Abdul Rahim Khan-e-khanan was a great general and Sufi poet who lived during the reign of Akbar. He is still remembered for his Hindi couplets. The mystic earned name, fame and enormous wealth for his poetry, which transcended religions, sects and castes.
Benevolent by nature, he would distribute almost all the money he got in royal reward. However, he had one very unusual habit. While making donations, he wouldn't look the receiver in the face but bend his head low and look at the receiver's feet. His close friend, the poet Gang, would often wonder about this unusual behaviour.
One day, he couldn't help himself and asked Rahim, “How is it that others who give to charities invariably have their heads raised and their faces betray arrogance and ego? But you always hang your head low and look at the other man's feet.”
Rahim could not escape and had to answer his friend. His reply in a Hindi couplet goes like this: "It is somebody else who is giving and giving, day and night. (Here he is referring to that Supreme Power.) But people think that I am the giver and this makes me feel ashamed and embarrassed. It makes me bring down my head and I find it difficult to look in their face." (Denewala aur hai, jo deta din rain; log ham pe bharam kare, lajja se neeche ho jayen nain).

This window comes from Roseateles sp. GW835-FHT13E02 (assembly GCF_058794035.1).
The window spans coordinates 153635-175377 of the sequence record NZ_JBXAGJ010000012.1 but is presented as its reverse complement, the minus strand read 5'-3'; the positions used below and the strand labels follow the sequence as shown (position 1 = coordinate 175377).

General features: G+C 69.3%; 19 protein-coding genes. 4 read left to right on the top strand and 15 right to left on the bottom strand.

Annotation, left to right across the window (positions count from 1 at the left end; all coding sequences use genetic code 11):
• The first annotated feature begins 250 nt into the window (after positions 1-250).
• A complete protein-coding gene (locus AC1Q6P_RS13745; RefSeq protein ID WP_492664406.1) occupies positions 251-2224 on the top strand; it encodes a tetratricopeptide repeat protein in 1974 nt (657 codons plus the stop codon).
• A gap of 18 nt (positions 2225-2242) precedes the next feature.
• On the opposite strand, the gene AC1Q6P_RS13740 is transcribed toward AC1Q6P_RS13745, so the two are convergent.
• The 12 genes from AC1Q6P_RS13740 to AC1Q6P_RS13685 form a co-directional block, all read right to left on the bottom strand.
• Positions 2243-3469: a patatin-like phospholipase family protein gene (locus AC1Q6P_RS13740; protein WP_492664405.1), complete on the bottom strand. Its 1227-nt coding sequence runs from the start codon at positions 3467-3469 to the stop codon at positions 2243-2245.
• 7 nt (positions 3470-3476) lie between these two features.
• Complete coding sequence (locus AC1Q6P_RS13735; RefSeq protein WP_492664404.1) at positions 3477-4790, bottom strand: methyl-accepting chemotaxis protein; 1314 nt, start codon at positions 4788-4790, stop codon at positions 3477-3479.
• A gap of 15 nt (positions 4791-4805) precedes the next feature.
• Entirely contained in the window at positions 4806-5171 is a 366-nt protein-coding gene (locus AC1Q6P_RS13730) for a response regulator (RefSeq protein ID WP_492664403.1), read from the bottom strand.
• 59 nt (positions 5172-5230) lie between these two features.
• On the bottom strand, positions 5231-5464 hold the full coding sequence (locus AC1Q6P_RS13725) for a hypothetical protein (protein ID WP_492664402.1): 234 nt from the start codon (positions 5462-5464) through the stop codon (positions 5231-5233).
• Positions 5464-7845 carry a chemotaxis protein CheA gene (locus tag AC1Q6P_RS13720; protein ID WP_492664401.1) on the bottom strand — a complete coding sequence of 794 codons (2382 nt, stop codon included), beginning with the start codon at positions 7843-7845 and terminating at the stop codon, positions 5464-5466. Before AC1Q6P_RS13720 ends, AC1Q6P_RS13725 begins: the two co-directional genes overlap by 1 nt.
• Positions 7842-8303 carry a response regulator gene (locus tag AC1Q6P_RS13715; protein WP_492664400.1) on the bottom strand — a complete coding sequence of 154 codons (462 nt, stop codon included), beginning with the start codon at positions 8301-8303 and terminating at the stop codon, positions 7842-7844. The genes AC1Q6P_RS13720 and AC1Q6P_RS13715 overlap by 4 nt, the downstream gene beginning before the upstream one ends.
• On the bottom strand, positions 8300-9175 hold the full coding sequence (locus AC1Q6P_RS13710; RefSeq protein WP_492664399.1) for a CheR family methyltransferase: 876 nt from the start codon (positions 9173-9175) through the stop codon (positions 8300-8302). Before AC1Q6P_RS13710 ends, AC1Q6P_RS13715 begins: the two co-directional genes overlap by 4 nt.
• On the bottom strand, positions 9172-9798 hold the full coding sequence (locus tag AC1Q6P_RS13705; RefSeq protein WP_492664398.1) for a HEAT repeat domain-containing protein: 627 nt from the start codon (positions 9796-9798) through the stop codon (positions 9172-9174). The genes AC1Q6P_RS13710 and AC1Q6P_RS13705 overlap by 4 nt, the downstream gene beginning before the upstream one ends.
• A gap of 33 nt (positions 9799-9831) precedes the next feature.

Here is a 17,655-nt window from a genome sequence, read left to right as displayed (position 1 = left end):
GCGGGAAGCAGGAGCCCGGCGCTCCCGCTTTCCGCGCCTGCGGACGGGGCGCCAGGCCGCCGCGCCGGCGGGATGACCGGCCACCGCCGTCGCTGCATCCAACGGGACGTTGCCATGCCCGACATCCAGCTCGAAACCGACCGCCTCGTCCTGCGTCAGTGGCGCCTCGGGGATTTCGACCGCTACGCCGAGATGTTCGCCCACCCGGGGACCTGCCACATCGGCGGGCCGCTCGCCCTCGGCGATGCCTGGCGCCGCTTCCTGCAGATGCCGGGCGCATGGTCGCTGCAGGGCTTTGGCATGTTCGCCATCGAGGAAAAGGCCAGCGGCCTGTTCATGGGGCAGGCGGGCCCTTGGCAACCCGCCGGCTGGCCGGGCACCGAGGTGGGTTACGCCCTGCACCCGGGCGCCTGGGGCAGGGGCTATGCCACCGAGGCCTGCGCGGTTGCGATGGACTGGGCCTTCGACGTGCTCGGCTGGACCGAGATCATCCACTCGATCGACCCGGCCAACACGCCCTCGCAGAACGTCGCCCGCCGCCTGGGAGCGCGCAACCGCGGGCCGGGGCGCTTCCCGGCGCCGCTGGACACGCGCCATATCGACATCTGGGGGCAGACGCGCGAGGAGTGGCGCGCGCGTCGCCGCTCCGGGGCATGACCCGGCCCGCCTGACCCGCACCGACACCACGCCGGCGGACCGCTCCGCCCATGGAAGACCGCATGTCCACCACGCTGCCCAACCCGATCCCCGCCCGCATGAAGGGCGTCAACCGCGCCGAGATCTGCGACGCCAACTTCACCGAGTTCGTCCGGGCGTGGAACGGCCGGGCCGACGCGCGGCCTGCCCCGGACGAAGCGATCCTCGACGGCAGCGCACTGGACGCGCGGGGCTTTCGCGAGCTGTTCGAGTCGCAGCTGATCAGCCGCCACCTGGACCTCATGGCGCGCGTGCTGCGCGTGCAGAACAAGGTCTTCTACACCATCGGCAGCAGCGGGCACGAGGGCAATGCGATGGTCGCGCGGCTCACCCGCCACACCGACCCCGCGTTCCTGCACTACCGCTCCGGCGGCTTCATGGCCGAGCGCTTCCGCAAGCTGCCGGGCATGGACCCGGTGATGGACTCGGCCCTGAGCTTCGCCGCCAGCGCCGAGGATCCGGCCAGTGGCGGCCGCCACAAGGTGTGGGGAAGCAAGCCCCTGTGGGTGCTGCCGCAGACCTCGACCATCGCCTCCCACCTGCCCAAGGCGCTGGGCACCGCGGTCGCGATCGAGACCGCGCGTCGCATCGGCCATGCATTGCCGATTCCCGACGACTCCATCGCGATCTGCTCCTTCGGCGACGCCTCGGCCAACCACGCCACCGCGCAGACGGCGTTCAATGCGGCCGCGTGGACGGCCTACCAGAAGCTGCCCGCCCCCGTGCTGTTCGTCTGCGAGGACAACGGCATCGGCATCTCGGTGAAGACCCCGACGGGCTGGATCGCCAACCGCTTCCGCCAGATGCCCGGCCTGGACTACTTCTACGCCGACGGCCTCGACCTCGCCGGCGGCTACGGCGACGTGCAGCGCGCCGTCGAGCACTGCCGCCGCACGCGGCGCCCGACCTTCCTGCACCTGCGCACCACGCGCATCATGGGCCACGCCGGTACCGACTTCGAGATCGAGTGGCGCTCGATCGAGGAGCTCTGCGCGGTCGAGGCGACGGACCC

The Vedas and Shastras advise a man to earn as much as he can through clean means and donate what is over and above his needs to his less fortunate brethren and to those who have engaged themselves selflessly in altruistic pursuits. But such dispensing of charity should not bring arrogance in the donor and at all times he should think that God has made him the conduit to pass on this wealth to the needy. And for this also, he should thank the Supreme because there are not many to whom God grants such grace by giving them wealth as well as wisdom.